Overcoming Community Opposition

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Infill housing is on the rise - 16 of the 20 largest U.S. cities grew in population in the last decade, according to the 2000 census.

January 01, 2003

 

Give community members the tools they need to evaluate options and talk about their concerns in a comfortable atmosphere. Listen carefully and counter emotional outbursts with rational explanations.

Image courtesy of Farr Associates Architects and Urban Design

 

Infill housing is on the rise - 16 of the 20 largest U.S. cities grew in population in the last decade, according to the 2000 census. Cities are again places where people want to live, work and play, and buyers of all ages are trading suburban traffic for city excitement and convenience. A handful of builders are successfully answering the call back to the cities, but many more aren't sure how to break into the boom.

For many builders, especially those accustomed to suburban development, urban infill is a whole new ballgame with unique challenges - not the least of which is overcoming strong coalitions of outspoken NIMBYs. Community opposition to new housing in or near established neighborhoods can be daunting.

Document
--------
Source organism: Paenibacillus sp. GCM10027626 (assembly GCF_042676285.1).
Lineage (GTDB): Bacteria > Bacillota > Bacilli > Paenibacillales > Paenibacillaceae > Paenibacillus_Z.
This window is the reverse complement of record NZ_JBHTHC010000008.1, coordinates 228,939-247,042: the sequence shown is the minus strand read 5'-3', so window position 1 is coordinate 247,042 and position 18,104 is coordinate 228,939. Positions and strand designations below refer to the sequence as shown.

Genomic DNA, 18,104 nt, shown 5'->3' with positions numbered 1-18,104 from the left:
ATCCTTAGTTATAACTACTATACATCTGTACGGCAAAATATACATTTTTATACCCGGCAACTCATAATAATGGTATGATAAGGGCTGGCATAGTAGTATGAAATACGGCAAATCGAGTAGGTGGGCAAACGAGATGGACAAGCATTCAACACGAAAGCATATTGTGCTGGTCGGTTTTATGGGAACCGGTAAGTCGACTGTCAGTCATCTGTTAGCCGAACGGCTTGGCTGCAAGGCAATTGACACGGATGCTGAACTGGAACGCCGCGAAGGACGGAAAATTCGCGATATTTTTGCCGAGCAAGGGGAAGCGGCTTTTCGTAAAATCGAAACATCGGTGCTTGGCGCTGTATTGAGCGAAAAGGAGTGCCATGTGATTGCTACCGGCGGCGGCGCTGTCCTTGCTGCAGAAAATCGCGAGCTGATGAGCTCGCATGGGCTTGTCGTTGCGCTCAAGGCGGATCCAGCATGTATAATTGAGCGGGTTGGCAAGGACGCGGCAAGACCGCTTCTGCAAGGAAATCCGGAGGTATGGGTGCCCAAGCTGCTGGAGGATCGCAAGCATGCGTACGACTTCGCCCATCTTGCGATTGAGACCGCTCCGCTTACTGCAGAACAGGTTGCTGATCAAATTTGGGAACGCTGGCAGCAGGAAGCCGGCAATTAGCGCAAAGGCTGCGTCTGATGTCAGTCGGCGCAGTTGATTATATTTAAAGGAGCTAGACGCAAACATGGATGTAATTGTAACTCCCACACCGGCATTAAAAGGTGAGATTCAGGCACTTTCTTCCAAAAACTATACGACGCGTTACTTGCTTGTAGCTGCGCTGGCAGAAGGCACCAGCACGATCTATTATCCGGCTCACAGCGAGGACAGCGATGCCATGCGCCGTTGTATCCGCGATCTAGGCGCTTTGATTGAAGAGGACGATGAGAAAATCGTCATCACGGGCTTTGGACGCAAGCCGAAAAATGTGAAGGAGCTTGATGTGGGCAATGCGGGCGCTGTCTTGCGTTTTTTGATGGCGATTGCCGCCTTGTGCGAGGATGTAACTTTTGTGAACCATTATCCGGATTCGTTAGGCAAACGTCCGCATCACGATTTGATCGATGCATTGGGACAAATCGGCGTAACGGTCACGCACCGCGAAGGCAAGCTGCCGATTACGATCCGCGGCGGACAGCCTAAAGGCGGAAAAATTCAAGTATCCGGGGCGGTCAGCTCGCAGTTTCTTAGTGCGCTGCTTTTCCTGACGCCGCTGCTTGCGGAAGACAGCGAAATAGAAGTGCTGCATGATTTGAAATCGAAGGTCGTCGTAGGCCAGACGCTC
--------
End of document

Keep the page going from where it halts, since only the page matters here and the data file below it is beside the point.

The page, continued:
New in-town developments often are associated with bringing new people, higher densities, congestion - change - to a neighborhood. There are ways, however, to engage members of the surrounding communities and create projects that are accepted and integrated into existing neighborhoods.

 

Infill Development Resources

Online

Infill Development Resources

Online

Infill Development Resources

Online

Infill Development Resources

Online

Infill Development Resources

Online

Infill Development Resources

Online

Infill Development Resources

Online

Infill Development Resources

Online

Infill Development Resources

Online

Infill Development Resources

Online

 

Atlanta

Glenwood Park. Even if a site is an eyesore the community wants gone, expect people to want a say in what replaces it.
Minneapolis

Hiawatha & 46th Street Station. Once neighbors realized change was inevitable, they collaborated to shape the change that was most desirable.

Image courtesy of Farr Associates Architects and Urban Design

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